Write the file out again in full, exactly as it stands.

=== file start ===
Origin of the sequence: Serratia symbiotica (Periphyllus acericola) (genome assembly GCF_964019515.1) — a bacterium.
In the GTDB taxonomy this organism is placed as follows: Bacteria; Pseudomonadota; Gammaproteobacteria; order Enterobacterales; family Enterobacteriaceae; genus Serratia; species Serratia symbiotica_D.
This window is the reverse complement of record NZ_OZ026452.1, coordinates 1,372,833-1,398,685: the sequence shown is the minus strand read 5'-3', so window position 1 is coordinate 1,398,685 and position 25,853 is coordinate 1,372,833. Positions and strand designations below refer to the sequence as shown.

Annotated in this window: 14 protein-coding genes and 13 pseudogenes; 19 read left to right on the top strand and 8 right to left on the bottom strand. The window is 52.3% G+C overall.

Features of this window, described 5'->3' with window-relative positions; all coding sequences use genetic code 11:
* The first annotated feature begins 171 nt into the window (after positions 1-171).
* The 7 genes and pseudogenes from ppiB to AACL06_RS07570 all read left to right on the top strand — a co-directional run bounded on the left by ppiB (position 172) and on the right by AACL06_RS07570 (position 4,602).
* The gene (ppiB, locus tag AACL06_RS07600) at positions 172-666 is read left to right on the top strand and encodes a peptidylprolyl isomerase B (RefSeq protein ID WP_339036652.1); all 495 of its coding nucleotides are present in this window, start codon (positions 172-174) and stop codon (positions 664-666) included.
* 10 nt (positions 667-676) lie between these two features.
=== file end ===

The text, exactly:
Origin of the sequence: Serratia symbiotica (Periphyllus acericola) (genome assembly GCF_964019515.1) — a bacterium.
In the GTDB taxonomy this organism is placed as follows: Bacteria; Pseudomonadota; Gammaproteobacteria; order Enterobacterales; family Enterobacteriaceae; genus Serratia; species Serratia symbiotica_D.
This window is the reverse complement of record NZ_OZ026452.1, coordinates 1,372,833-1,398,685: the sequence shown is the minus strand read 5'-3', so window position 1 is coordinate 1,398,685 and position 25,853 is coordinate 1,372,833. Positions and strand designations below refer to the sequence as shown.

Annotated in this window: 14 protein-coding genes and 13 pseudogenes; 19 read left to right on the top strand and 8 right to left on the bottom strand. The window is 52.3% G+C overall.

Features of this window, described 5'->3' with window-relative positions; all coding sequences use genetic code 11:
* The first annotated feature begins 171 nt into the window (after positions 1-171).
* The 7 genes and pseudogenes from ppiB to AACL06_RS07570 all read left to right on the top strand — a co-directional run bounded on the left by ppiB (position 172) and on the right by AACL06_RS07570 (position 4,602).
* The gene (ppiB, locus tag AACL06_RS07600) at positions 172-666 is read left to right on the top strand and encodes a peptidylprolyl isomerase B (RefSeq protein ID WP_339036652.1); all 495 of its coding nucleotides are present in this window, start codon (positions 172-174) and stop codon (positions 664-666) included.
* 10 nt (positions 667-676) lie between these two features.